The Narrative Process Coding System illustrates the use of constructivist methods to assess THE TOPICAL and THEMATIC SHIFTS that characterize client accounts of their experience (Angus, Levitt & Hardke, 1999).
1. SYSTEM TOPIC SEGMENTS – Use the dialogue of a transcribed therapy session break it into topic units that are identified through shifts in protagonists and themes. A client may begin a session by discussing a recent trip to Florida and then shift to an examination of disappointing family vacations in childhood. The identification of such topic segments can allow therapists to consider how themes are maintained or changed through discussion and how the interpersonal psychotherapeutic process can act to facilitate narrative development. 2. CODE these topic segments into one of three narrative processes. a. Internal-focus upon emotional and experiential states.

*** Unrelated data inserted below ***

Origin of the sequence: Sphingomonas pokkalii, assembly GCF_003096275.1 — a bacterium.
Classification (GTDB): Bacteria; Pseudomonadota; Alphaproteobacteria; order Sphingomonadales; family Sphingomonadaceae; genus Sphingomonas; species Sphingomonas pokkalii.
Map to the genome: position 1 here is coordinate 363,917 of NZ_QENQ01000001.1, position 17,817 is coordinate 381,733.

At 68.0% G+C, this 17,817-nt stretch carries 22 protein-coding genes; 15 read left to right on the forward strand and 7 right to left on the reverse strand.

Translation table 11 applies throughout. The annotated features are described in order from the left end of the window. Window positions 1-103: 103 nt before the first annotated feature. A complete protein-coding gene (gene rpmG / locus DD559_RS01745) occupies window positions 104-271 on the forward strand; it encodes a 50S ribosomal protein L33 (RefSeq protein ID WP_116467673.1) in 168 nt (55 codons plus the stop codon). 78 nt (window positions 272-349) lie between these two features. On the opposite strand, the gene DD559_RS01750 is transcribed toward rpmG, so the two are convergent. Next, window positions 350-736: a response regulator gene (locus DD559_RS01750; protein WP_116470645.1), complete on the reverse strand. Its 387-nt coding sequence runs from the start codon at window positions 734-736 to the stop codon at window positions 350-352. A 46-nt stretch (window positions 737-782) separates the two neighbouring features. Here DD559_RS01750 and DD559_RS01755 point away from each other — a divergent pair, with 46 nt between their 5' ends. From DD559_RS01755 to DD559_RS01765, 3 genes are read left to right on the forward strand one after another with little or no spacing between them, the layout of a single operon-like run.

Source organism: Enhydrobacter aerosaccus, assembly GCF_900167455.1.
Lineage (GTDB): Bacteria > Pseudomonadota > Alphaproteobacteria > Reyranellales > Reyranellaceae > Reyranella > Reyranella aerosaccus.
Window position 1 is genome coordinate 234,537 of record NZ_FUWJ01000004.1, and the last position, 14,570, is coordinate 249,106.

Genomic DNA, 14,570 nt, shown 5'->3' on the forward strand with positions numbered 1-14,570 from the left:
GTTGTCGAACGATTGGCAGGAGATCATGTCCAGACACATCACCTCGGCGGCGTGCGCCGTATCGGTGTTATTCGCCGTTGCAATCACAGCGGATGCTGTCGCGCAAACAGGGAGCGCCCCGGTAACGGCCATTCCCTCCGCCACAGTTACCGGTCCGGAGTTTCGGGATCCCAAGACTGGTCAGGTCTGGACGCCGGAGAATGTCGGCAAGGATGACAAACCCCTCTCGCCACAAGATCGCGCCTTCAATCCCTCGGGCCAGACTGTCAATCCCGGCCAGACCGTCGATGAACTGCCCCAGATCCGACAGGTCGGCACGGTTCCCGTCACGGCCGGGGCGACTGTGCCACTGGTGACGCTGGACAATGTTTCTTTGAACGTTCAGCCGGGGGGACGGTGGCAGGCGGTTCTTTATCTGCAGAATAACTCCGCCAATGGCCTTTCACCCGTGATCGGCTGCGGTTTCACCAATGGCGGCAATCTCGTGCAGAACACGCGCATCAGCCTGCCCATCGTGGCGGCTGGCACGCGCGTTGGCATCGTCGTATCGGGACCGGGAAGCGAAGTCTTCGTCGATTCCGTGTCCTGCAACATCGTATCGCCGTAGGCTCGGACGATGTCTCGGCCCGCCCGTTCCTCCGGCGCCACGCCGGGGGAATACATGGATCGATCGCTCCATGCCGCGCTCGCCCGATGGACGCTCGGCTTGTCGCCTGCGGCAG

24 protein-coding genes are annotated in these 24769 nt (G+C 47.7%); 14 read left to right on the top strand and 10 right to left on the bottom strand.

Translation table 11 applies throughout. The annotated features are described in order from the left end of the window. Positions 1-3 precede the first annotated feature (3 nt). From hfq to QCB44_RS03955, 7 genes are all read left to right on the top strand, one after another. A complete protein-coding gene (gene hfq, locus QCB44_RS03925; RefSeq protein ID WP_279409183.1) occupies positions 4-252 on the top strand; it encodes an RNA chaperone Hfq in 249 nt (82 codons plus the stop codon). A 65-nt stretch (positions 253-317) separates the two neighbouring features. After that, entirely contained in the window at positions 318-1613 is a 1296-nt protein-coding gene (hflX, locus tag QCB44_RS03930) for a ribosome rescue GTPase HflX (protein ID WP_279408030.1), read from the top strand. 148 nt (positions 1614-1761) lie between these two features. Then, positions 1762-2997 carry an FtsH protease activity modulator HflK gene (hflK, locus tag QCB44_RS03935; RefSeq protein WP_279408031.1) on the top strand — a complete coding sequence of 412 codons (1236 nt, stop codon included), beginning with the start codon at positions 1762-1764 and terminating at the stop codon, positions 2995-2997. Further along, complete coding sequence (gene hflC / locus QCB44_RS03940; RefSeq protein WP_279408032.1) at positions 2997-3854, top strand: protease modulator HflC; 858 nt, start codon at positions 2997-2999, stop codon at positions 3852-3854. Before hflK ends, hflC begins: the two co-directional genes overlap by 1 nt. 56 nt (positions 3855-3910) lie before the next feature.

A description of the storyteller’s awe or uneasiness at first glimpsing the ocean. b. External- dominated by event description.
An account of a vacation itinerary.
c. Reflexive- narrative sequences entail analysis and interpretation of events and internal reactions in order to understand their significance. An exploration of the meaning of relaxation in one’s life.
Through the assessment of narrative processes, therapists can study how changes in the client’s storytelling about life events are evidenced in therapy.
For example, investigators have found that experiential therapists tend to
shift discourse from external event descriptions toward internal and reflexive processes to promote self-exploration and meaning-making, while clients tend to shift into a more external process, to integrate their therapeutic insights into their daily life experiences.
Angus, L., Levitt, H., & Hardtke, K. (1999). Narrative processes and psychotherapeutic change: An integrative approach to psychotherapy research and practice. Journal of Clinical Psychology, 55, 1255-1270.
Neimeyer, R. A. & Levitt, H. (2001). Coping and coherence: A narrative perspective on resilience. In R. Snyder (Ed.), Coping with stress (pp. 47-67). New York: Oxford.